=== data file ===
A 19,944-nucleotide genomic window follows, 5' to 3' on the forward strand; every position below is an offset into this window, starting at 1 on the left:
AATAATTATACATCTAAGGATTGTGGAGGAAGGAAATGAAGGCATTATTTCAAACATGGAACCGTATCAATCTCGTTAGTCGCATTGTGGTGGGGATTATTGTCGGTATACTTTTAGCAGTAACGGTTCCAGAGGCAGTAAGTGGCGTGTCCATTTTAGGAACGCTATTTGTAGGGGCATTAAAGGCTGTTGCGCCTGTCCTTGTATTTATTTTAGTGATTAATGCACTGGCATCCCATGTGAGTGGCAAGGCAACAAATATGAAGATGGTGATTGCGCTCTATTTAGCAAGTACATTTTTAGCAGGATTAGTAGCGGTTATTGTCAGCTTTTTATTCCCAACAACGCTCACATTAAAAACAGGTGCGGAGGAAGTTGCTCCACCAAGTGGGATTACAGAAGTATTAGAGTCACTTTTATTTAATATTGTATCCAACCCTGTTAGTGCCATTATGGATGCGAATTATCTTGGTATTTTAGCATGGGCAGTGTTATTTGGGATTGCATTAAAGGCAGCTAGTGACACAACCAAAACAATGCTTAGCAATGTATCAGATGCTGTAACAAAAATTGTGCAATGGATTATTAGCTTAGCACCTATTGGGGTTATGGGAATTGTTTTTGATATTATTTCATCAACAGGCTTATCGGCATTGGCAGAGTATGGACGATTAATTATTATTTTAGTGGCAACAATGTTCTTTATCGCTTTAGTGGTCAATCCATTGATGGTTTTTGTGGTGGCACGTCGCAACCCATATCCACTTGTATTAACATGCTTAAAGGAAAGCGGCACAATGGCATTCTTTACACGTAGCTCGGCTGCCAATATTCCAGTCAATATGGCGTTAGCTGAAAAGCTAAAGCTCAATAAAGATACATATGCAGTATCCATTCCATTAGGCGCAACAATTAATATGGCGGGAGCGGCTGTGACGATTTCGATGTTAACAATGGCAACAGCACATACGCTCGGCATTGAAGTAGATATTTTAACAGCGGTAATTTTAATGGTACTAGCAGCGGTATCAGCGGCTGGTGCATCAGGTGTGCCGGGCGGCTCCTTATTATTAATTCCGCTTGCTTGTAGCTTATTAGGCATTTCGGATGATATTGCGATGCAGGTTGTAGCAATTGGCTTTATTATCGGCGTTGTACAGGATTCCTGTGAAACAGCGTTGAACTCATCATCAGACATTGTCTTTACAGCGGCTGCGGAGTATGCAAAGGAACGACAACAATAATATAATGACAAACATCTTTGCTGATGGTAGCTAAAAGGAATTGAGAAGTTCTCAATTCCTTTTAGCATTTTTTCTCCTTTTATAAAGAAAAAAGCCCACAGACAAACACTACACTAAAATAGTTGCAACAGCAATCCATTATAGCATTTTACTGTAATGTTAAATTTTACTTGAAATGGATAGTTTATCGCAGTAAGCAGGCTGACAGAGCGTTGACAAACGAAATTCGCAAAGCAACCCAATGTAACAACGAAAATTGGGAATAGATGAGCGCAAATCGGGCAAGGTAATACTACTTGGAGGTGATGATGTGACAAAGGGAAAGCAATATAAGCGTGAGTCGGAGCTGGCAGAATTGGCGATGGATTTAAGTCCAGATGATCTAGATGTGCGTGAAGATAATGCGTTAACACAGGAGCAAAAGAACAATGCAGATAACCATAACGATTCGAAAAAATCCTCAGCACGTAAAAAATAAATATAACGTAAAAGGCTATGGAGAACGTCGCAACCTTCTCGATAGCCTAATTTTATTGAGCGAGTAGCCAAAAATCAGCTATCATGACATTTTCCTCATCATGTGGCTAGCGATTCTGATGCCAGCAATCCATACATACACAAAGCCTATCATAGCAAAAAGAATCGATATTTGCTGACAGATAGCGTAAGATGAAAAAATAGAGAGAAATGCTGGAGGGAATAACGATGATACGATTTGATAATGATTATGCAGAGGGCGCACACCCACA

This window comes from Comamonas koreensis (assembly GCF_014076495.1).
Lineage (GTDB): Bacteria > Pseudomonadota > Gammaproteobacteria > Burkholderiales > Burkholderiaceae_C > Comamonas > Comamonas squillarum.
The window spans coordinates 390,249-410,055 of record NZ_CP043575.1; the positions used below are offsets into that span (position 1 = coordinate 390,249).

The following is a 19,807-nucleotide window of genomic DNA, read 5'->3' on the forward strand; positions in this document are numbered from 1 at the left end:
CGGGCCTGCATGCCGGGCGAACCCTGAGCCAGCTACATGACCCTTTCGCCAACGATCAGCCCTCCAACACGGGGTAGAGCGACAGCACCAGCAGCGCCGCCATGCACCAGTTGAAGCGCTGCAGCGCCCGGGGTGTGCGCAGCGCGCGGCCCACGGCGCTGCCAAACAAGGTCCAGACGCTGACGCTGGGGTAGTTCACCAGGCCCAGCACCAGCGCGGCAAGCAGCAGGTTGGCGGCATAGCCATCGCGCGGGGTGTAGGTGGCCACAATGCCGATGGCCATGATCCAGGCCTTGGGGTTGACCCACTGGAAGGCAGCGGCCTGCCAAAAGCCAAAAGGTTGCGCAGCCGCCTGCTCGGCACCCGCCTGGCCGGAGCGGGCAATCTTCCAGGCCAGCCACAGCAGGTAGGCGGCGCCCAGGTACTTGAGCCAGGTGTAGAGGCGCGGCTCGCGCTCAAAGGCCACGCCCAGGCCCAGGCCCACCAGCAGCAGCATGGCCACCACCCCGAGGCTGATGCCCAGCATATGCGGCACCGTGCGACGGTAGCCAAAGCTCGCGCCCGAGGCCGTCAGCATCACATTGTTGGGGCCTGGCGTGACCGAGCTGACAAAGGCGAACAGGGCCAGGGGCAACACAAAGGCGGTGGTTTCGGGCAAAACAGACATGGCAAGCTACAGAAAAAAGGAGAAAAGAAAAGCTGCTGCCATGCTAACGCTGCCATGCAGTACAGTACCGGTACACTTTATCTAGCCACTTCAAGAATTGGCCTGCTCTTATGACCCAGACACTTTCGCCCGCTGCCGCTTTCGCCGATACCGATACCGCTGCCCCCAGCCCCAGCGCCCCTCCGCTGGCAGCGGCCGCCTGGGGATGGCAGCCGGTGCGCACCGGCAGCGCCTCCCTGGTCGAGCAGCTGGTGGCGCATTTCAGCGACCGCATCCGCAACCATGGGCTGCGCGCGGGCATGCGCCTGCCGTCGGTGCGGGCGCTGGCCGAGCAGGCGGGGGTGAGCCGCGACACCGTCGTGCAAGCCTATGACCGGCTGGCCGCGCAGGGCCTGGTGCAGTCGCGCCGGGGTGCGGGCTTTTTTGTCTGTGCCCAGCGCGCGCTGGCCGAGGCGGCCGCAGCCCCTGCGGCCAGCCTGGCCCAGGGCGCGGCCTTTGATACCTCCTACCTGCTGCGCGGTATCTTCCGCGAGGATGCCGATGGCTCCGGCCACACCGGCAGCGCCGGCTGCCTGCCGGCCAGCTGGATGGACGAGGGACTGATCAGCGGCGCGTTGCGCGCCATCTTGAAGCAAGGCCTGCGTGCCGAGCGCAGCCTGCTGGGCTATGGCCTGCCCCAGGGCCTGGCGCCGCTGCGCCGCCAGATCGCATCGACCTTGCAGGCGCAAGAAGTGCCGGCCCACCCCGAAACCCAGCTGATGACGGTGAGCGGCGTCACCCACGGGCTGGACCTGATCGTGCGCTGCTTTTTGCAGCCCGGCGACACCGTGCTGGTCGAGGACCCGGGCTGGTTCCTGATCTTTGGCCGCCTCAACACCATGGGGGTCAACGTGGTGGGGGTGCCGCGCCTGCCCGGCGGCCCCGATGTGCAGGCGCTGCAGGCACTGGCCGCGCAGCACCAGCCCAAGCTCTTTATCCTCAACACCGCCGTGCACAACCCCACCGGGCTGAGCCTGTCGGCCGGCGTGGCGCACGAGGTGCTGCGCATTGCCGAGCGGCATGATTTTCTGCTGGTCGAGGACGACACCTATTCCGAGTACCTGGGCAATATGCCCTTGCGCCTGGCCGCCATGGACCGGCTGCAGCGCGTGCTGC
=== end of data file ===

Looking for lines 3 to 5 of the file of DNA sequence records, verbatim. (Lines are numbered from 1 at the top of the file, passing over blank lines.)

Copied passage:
This window comes from Comamonas koreensis (assembly GCF_014076495.1).
Lineage (GTDB): Bacteria > Pseudomonadota > Gammaproteobacteria > Burkholderiales > Burkholderiaceae_C > Comamonas > Comamonas squillarum.
The window spans coordinates 390,249-410,055 of record NZ_CP043575.1; the positions used below are offsets into that span (position 1 = coordinate 390,249).